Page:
Oil Costs and Prices: An Empirical Causality Analysis

Abstract views: 138 / PDF downloads: 233 / PDF downloads: 0



This study analyzes the causal relationship between oil prices and production costs and their implication over hedging in production companies. Two different data sets have been used as a proxy for production costs: i) monthly product price index related to oil activities from the Bureau of Labour of Statistics; ii) yearly data obtained from reports of publicly traded oil companies. For the oil price, different future contracts of Brent (1M, 12M, 24M, 60M) have been explored. Based on Granger's definition of causality, and using the Toda-Yamamoto (1995) methodology, both causal directions have been tested. The results obtained indicate that oil prices (any term of the curve) Granger-cause production costs, and not the other way around (as it has been considered for many specialists) in any term of the curve.Keywords: Oil Price, Production Costs, Hedging, Granger Causality, Toda-Yamamoto JEL Classifications: Q41, Q47DOI: https://doi.org/10.32479/ijeep.10887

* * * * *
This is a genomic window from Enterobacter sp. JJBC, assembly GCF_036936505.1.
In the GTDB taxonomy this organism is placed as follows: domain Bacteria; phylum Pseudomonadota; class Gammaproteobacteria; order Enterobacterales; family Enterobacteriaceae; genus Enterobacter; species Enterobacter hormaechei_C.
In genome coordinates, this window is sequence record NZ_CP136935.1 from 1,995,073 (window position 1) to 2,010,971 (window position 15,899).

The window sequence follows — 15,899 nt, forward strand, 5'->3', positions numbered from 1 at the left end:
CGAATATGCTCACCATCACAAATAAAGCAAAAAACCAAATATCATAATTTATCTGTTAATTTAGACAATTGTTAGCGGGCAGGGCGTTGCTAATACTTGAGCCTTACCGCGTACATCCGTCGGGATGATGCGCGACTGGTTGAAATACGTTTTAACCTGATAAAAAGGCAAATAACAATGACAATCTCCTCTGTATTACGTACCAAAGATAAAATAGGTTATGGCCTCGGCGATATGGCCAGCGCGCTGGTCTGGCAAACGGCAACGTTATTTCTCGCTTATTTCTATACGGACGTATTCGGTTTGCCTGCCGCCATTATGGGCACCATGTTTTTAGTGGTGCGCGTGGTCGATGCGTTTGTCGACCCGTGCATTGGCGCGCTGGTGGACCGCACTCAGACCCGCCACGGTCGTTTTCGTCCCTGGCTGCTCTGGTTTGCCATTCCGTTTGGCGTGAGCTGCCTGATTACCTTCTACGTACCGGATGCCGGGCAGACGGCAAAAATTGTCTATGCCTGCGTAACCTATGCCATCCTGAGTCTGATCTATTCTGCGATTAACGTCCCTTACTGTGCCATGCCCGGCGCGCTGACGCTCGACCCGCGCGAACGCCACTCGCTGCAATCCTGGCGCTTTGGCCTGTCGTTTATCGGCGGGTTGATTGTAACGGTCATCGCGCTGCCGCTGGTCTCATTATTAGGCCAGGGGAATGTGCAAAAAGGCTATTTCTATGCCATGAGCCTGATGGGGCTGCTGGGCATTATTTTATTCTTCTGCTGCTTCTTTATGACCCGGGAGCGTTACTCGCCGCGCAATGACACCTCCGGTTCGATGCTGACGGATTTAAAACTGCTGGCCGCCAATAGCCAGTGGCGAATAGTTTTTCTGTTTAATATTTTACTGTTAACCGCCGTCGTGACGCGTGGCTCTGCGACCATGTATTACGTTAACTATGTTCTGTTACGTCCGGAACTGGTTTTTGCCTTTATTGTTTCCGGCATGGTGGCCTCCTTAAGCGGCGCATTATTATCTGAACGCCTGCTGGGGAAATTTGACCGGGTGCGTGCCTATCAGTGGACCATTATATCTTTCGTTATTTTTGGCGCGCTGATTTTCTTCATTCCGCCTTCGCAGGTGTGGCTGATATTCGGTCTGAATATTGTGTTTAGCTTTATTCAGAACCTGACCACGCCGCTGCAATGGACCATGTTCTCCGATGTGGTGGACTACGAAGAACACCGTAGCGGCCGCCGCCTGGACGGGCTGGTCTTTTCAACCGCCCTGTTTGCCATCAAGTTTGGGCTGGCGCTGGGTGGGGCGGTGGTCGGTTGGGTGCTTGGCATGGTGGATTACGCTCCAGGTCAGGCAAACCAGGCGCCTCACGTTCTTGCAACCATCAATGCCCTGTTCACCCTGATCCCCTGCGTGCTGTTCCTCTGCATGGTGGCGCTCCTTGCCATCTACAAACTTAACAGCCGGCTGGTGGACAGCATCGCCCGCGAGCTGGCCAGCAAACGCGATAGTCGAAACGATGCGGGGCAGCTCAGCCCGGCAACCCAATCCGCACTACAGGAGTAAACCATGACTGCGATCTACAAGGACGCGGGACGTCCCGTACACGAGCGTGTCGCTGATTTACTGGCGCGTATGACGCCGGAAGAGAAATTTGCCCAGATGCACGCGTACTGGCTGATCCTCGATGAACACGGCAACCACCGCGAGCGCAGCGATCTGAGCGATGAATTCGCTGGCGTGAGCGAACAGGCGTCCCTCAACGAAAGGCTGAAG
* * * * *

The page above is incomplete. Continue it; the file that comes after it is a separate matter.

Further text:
Download data is not yet available.


Additional Files



How to Cite

Moreno Alonso, P., & Muñoz San Roque, A. (2021). Oil Costs and Prices: An Empirical Causality Analysis. International Journal of Energy Economics and Policy, 11(3), 546–554. Retrieved from https://www.econjournals.com/index.php/ijeep/article/view/10887